Mr Kampyongo’s explanation, however, has prompted many observers to question whether it was constitutional for the president to revoke a pardon several hours after he had already signed and announced it to the nation under his prerogative of mercy provided for in the Zambian laws.
Notable among those immediately questioning the constitutionality of what had transpired is opposition Patriots for Economic Progress (PeP) leader, Mr Sean Tembo.
The President’s signed statement of pardon was not only widely circulated on social media but was also made available to both radio and television stations in the country, including the country’s national broadcaster, ZNBC on their 13:00hrs news bulletins on Monday 11th November 2019.
“According to the Zambian law on the prerogative of mercy that the president enjoys, I believe I am a free man who should be out of prison, and with my family already, having been pardoned by the Zambian president on Monday,” Mr Afumba has declared in the exclusive interview.
“What I know, and many students of law and legal minds will agree, is that once a Presidential pardon has been signed and announced, it can not be rescinded.
“And once signed and publicised, no other authority, such as that of the minister of home affairs, can reverse the signed and publicized presidential pardon because the President alone enjoys that constitutional privilege.”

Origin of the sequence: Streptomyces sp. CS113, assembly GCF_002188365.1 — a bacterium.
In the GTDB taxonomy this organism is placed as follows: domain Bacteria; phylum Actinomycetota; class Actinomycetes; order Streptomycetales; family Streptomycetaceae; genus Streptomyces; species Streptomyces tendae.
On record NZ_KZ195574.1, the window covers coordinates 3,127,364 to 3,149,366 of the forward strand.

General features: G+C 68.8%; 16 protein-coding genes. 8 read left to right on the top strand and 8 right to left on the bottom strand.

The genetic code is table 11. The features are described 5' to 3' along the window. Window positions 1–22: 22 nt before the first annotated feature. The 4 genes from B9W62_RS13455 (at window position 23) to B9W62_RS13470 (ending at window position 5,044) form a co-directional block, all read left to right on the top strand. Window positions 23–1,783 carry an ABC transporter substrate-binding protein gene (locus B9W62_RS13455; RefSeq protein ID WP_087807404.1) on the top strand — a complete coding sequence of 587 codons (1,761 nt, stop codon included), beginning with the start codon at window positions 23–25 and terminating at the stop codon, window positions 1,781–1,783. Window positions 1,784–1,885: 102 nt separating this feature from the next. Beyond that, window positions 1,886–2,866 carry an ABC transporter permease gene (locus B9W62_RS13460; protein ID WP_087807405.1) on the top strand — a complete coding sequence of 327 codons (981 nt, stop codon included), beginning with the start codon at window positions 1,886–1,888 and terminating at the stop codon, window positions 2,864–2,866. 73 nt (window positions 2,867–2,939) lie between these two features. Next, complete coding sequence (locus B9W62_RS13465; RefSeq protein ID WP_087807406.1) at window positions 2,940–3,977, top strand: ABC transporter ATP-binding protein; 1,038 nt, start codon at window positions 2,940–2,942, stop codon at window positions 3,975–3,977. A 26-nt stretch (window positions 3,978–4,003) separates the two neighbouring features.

“A presidential pardon,” Mr Mombotwa has argued, “is not arrived at without all due diligence. Therefore, for it to reach the stage of signing and announcement, it should have passed through all the pre-requisite stages of thorough consultations.
“To claim that my presidential pardon was rescinded after it was not only signed but also publicised by the presidency would be a very serious constitutional anomaly never heard anywhere else before in the free and civilized world!
“You know, we also heard the announcement on the radio and watched it on television. And even some of those who have access to newspapers have also told us that the names of those pardoned, including my own, was published in some named newspapers. So, for it to have reached the announcement stage, it means it was signed and finalized.
“We can, therefore, only wish to appeal for calm in Barotseland as we hope that President Lungu, who is a lawyer himself, will immediately work out modalities to resolve this anomaly. After all, it is he who pardoned us and his record and reputation is at stake as the international community is also watching.